Bugbear set to stick around

The latest worm, which is still proliferating, may not go away any time soon unless millions of users can be convinced to update their antivirus software

The Bugbear email worm continued to top the virus charts over the weekend, but even though antivirus experts said that it may now be peaking there are signs it won't fade away any time soon.

UK email service provider Messagelabs, which hosts email servers around the world, said it intercepted 66,000 messages infected with Bugbear on Friday, with levels falling to 35,000 on Saturday and 34,000 on Sunday as business users logged off.

"So far today, it looks like there will be less Bugbear than last week, but we haven't had the United States wake up yet," said Alex Shipp, senior antivirus technologist with Messagelabs. "There are still pretty high levels. We expect to have stopped several tens of thousands by the end of the day."

Shipp said that most users do not appear to be upgrading their antivirus software unless they are aware of an infection. This pattern emerged with the Klez virus, variants of which have lingered at the top of Messagelabs' charts since this spring. With the publicity surrounding Bugbear, many Klez victims finally downloaded new software and banished the older worm, but many more have been left vulnerable to Bugbear.

Since Bugbear exhibits few symptoms on an infected computer, users may not even take precautions after they have been attacked, Shipp said.

Known technically as W32.Bugbear or I-Worm.Tanatos, experts now believe the virus to be a modified version of the earlier Badtrans worm. It installs a backdoor that can be used by hackers to take control of the computer, disables various antivirus measures and any personal firewall that might be present and installs a program for recording keystrokes -- which can log any passwords typed in by the user. It scours the computer for email addresses, to which it sends infected messages via its own email engine. The virus only affects Windows machines.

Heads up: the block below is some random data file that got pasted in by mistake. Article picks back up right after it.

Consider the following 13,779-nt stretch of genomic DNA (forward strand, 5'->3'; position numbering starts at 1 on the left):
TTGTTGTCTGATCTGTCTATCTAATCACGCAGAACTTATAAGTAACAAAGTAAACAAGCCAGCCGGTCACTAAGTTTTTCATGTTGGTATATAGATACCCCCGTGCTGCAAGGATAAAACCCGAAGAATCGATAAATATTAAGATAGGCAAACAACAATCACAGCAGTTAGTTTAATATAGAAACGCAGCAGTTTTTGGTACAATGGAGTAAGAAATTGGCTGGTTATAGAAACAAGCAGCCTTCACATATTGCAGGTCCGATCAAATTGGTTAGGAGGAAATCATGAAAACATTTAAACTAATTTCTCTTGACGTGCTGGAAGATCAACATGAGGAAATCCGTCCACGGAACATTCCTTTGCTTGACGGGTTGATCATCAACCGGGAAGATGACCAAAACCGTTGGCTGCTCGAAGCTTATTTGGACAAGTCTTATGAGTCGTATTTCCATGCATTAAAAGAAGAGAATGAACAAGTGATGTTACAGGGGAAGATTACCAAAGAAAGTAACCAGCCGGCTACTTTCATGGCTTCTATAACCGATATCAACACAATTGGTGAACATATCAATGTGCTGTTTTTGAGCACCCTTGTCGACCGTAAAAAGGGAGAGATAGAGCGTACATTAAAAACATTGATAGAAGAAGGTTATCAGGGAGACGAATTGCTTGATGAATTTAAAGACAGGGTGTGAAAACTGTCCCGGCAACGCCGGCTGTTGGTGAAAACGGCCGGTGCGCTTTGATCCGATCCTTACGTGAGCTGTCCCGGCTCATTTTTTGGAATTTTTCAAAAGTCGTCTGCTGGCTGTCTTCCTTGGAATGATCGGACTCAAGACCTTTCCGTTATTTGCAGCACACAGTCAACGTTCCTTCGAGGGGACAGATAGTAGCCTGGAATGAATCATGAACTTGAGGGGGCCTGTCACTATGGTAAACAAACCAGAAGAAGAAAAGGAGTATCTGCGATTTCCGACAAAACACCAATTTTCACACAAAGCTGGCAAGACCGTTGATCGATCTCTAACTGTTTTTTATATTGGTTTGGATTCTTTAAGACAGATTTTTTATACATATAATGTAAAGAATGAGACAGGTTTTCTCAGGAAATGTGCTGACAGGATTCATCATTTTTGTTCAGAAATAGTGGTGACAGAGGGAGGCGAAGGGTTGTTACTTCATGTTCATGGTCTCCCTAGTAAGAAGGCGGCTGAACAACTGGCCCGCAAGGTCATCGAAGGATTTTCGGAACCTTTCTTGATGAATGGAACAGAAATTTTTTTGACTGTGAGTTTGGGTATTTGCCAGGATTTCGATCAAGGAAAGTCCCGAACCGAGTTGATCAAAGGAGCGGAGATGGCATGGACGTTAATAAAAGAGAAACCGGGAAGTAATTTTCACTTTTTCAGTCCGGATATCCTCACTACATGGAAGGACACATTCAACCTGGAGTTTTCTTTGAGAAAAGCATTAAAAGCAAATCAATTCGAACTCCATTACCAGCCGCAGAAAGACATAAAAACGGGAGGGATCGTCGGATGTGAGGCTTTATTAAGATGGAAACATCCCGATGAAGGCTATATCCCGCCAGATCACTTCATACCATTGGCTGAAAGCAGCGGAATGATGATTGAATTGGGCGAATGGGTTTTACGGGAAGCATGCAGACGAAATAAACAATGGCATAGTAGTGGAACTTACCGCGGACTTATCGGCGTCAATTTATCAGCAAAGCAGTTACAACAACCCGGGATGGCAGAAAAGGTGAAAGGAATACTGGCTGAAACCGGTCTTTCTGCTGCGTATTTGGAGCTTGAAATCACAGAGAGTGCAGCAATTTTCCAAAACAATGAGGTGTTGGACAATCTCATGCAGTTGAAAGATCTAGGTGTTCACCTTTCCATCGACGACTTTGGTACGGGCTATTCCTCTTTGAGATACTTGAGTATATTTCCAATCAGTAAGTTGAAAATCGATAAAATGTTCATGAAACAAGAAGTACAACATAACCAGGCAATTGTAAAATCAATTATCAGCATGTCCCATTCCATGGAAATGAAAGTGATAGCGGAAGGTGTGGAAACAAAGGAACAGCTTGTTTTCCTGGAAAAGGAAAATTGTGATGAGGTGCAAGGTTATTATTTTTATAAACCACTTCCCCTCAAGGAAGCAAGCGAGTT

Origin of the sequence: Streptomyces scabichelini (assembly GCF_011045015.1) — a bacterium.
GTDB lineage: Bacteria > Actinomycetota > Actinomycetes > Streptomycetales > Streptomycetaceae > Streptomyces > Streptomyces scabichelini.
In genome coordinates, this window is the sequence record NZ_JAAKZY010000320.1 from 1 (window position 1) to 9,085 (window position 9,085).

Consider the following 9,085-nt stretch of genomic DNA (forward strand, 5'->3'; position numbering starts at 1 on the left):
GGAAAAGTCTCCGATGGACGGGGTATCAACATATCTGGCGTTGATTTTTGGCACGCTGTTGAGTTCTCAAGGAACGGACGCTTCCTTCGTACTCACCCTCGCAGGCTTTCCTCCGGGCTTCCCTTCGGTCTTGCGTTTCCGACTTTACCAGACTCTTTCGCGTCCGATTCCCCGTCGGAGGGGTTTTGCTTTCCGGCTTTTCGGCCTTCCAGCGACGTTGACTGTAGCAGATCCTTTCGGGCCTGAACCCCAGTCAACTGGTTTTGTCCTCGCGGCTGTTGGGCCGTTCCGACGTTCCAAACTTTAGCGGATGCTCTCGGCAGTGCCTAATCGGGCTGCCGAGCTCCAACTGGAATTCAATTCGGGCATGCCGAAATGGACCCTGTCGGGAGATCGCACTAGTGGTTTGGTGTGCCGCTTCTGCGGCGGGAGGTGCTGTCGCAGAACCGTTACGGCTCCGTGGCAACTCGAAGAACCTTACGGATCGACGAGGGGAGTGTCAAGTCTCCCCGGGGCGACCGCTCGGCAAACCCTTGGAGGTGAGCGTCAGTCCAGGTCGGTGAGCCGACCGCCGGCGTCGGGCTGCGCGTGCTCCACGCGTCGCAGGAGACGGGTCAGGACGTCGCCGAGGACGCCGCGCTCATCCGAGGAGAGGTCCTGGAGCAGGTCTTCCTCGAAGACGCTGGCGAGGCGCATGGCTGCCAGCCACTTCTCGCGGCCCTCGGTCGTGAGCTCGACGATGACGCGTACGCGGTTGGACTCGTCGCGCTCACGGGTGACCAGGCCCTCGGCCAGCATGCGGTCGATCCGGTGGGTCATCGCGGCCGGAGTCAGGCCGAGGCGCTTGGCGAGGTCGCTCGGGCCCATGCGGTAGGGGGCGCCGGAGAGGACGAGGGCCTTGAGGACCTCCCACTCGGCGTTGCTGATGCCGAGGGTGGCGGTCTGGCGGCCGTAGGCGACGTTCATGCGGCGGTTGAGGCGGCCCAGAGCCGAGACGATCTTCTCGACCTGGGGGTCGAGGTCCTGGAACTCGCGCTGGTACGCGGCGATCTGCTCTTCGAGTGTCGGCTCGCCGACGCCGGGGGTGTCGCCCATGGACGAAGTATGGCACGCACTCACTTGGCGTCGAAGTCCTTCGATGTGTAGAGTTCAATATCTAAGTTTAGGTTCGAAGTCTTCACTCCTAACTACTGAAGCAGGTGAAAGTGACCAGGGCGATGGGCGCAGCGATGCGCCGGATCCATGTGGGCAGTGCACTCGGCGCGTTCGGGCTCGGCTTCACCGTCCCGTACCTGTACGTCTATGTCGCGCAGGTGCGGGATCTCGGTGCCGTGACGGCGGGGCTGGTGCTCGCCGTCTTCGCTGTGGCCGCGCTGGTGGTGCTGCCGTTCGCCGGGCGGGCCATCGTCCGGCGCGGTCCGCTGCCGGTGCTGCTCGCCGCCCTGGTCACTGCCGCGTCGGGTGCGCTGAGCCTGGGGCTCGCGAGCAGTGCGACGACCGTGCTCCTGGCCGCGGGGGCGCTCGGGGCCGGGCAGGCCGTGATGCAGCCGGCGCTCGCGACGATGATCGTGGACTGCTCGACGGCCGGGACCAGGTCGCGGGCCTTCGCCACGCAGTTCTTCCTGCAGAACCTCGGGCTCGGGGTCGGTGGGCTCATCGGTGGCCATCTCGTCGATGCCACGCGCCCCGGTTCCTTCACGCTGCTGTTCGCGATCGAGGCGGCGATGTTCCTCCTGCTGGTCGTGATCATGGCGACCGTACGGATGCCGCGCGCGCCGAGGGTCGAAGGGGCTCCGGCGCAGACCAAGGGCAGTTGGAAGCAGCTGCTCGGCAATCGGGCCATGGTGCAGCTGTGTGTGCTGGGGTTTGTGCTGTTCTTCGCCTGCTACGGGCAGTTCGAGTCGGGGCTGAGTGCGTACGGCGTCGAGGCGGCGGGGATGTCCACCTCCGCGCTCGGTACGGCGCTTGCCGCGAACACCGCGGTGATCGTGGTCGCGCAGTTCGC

Antivirus experts had been concerned about a secondary wave of attacks as hackers take advantage of the backdoors that Bugbear has installed in thousands of computers, but it now seems that this risk is lower than originally thought.

"To exploit the backdoor, an attacker would need knowledge of how it works," Shipp said. "It's difficult to find that out by typing random commands, so the ability to use the backdoor may be limited to the virus author. But that might change if he decides to publish the details of the backdoor on the Web."

He noted that the backdoor could be reverse-engineered by other hackers, but that this would take some time. Messagelabs has installed "honeypots" -- computers posing as Bugbear-infected PCs -- but so far has not detected any hackers scanning for Bugbear's backdoor vulnerability.

For more information on protecting your PC from Bugbear, and links to antivirus vendors, see ZDNet's Help & HowTo on Bugbear.

For all security-related news, including updates on the latest viruses, hacking exploits and patches, check out ZDNet UK's Security News Section.

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